Detroit Family Tradition – Passing Down Fruitcake Made in 1878

The holidays are a time of traditions and giving. One Michigan-based family has a strange family tradition of doing both….with a 141 year old fruitcake.

Julie Ruttinger, who lives just outside Detroit, Michigan, is the proud keeper of the fruitcake that was baked by her great-great grandmother Fidelia Ford in 1878.

“It’s a great thing,” Ruttinger, 56, told the Associated Press. “It was a tradition. It’s a legacy.”

Ford’s fruit dessert was meant to age for a year before serving. Sadly, she passed away before the time came to indulge in the fruitcake. Ford’s husband being too sad to eat the cake, rested her obituary on top of the cake and enclosed it in glass.

The rock-hard loaf has since been passed down for five generations.

Ruttinger’s father, Morgan Ford, was entrusted with the cake until his death in 2013. The cake went to church, attended family gatherings and even appeared on “The Tonight Show With Jay Leno” over 15 years ago.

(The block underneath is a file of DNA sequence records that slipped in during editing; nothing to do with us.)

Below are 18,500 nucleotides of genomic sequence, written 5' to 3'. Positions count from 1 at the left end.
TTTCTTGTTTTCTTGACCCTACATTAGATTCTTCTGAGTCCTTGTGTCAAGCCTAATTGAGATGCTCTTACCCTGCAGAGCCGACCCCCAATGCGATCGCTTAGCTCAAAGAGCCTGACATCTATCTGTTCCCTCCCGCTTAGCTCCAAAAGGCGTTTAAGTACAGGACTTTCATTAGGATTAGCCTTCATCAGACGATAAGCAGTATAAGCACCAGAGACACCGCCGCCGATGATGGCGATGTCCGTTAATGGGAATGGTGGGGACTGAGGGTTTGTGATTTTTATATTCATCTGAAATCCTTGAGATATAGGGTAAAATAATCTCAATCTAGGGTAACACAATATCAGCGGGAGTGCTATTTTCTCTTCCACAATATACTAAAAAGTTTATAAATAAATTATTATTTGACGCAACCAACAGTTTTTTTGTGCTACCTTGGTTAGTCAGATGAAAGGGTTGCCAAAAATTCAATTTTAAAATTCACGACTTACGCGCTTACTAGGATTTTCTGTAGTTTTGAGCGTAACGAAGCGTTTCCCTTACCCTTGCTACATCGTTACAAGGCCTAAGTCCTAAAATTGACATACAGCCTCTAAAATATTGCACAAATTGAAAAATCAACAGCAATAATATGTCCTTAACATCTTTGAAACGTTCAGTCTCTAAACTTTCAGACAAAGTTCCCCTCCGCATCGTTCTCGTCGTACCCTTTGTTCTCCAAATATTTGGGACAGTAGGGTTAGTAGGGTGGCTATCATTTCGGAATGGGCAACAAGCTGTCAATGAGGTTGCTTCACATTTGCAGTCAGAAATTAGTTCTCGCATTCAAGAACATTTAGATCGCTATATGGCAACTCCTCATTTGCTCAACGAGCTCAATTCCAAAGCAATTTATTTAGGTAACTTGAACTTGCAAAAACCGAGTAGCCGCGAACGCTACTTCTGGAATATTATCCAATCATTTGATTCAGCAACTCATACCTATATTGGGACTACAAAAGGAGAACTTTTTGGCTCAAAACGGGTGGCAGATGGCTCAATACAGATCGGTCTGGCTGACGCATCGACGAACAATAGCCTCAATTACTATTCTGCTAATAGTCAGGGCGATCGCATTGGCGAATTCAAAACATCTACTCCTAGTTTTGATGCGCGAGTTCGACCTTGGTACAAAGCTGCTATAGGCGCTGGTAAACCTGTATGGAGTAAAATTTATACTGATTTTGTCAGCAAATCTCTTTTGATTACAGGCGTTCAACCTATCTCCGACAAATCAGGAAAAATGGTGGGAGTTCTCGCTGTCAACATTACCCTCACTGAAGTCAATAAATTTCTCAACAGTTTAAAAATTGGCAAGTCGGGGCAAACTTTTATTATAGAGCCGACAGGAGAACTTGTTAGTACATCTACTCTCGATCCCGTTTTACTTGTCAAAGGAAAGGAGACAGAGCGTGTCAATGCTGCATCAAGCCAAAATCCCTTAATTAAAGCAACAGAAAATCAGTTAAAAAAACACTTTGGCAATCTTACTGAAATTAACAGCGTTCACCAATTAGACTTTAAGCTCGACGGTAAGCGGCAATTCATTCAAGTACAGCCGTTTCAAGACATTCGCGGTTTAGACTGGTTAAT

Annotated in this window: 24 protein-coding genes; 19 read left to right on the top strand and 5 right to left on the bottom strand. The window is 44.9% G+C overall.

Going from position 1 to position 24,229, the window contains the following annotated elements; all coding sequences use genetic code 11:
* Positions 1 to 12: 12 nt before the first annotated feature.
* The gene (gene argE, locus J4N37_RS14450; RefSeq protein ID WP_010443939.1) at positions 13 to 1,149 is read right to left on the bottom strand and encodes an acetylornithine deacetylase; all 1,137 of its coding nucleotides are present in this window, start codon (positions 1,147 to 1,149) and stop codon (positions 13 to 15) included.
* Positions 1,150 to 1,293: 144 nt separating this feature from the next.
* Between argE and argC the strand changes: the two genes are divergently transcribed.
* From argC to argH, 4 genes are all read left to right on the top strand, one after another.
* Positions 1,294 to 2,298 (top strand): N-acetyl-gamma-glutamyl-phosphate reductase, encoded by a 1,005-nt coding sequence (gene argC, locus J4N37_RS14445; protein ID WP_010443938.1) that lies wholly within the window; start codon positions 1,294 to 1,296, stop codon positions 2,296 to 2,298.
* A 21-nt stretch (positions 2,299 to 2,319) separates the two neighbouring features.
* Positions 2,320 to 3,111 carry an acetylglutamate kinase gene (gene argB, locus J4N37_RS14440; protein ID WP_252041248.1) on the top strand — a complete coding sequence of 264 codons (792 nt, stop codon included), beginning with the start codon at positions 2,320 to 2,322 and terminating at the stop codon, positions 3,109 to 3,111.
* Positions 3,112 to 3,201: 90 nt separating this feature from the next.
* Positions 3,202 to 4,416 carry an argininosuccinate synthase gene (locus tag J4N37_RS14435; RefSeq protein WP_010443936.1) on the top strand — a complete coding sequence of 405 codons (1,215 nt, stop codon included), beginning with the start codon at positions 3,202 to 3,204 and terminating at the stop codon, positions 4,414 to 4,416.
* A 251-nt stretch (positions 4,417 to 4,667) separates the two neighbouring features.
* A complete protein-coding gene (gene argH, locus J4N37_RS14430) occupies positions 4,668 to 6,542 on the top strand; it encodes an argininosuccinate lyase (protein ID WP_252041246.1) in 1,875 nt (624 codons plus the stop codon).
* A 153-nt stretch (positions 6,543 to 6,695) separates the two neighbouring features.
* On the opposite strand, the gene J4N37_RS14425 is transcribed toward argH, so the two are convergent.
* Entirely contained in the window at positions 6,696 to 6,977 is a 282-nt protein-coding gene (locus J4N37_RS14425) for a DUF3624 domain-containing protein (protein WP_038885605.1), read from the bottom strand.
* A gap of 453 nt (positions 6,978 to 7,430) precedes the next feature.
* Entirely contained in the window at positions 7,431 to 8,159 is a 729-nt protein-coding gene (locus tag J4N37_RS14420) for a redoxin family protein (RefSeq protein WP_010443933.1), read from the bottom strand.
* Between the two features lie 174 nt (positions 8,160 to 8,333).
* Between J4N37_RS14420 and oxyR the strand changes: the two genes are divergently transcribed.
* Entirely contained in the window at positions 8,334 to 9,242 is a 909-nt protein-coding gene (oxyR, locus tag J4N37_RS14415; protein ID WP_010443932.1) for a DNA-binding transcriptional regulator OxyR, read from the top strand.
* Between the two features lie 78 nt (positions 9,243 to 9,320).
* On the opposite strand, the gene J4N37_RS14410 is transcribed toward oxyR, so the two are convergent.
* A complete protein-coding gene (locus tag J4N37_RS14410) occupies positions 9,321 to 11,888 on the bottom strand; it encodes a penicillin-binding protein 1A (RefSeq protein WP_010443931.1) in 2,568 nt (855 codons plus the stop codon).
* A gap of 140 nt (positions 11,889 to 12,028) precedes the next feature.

Leno bravely tried a tiny bite in 2003 after cutting into it with a pocket knife. “It needs more time,” the former late night host joked. Ford, who also took a nibble, described the confection as tasteless and “not good.”

The oldest known cake in the world that still exists today was made from sesame, honey and possibly some milk. It was found in the grave of Prince Pepionkh, who lived in Egypt around 2200 B.C., according to Guinness World Records.

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